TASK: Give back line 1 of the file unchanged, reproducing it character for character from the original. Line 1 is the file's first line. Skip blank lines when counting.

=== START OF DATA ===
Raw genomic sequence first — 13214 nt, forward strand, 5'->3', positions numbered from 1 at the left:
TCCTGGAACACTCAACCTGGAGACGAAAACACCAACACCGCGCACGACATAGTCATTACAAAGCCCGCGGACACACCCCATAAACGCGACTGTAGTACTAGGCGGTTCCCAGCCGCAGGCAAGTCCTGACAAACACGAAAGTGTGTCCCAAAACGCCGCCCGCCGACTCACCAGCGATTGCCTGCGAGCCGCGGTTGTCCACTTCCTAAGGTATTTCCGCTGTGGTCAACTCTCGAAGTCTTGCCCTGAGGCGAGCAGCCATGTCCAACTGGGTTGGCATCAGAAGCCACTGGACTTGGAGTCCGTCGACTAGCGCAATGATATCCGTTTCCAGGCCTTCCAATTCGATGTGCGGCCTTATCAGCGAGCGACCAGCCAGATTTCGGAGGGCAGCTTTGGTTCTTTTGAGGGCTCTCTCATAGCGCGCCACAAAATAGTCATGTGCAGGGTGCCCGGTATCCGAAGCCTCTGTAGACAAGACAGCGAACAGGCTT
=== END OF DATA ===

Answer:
Raw genomic sequence first — 13214 nt, forward strand, 5'->3', positions numbered from 1 at the left: